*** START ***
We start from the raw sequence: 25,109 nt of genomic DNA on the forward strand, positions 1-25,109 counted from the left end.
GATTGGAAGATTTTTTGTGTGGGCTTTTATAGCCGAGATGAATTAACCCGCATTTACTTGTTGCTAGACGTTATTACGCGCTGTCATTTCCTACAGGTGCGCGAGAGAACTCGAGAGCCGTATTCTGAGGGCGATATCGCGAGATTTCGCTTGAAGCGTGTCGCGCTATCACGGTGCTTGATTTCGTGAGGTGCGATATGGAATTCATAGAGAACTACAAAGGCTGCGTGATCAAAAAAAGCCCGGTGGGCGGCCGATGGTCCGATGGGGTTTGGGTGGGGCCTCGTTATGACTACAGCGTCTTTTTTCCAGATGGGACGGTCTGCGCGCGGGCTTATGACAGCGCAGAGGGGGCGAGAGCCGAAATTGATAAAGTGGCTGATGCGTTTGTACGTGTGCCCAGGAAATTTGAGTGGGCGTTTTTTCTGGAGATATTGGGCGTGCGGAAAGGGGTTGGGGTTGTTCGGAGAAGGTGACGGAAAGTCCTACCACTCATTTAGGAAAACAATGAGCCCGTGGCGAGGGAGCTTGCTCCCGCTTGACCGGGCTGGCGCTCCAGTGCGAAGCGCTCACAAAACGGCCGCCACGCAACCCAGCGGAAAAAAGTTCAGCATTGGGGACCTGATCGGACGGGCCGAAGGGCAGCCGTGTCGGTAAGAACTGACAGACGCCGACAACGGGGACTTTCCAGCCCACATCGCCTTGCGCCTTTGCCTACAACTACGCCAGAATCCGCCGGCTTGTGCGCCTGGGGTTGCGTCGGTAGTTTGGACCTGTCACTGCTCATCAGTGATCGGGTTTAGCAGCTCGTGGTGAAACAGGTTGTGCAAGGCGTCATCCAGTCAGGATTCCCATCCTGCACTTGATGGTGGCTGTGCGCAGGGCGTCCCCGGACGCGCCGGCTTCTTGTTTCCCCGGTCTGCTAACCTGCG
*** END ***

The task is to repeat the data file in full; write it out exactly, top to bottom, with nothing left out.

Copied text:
We start from the raw sequence: 25,109 nt of genomic DNA on the forward strand, positions 1-25,109 counted from the left end.
GATTGGAAGATTTTTTGTGTGGGCTTTTATAGCCGAGATGAATTAACCCGCATTTACTTGTTGCTAGACGTTATTACGCGCTGTCATTTCCTACAGGTGCGCGAGAGAACTCGAGAGCCGTATTCTGAGGGCGATATCGCGAGATTTCGCTTGAAGCGTGTCGCGCTATCACGGTGCTTGATTTCGTGAGGTGCGATATGGAATTCATAGAGAACTACAAAGGCTGCGTGATCAAAAAAAGCCCGGTGGGCGGCCGATGGTCCGATGGGGTTTGGGTGGGGCCTCGTTATGACTACAGCGTCTTTTTTCCAGATGGGACGGTCTGCGCGCGGGCTTATGACAGCGCAGAGGGGGCGAGAGCCGAAATTGATAAAGTGGCTGATGCGTTTGTACGTGTGCCCAGGAAATTTGAGTGGGCGTTTTTTCTGGAGATATTGGGCGTGCGGAAAGGGGTTGGGGTTGTTCGGAGAAGGTGACGGAAAGTCCTACCACTCATTTAGGAAAACAATGAGCCCGTGGCGAGGGAGCTTGCTCCCGCTTGACCGGGCTGGCGCTCCAGTGCGAAGCGCTCACAAAACGGCCGCCACGCAACCCAGCGGAAAAAAGTTCAGCATTGGGGACCTGATCGGACGGGCCGAAGGGCAGCCGTGTCGGTAAGAACTGACAGACGCCGACAACGGGGACTTTCCAGCCCACATCGCCTTGCGCCTTTGCCTACAACTACGCCAGAATCCGCCGGCTTGTGCGCCTGGGGTTGCGTCGGTAGTTTGGACCTGTCACTGCTCATCAGTGATCGGGTTTAGCAGCTCGTGGTGAAACAGGTTGTGCAAGGCGTCATCCAGTCAGGATTCCCATCCTGCACTTGATGGTGGCTGTGCGCAGGGCGTCCCCGGACGCGCCGGCTTCTTGTTTCCCCGGTCTGCTAACCTGCG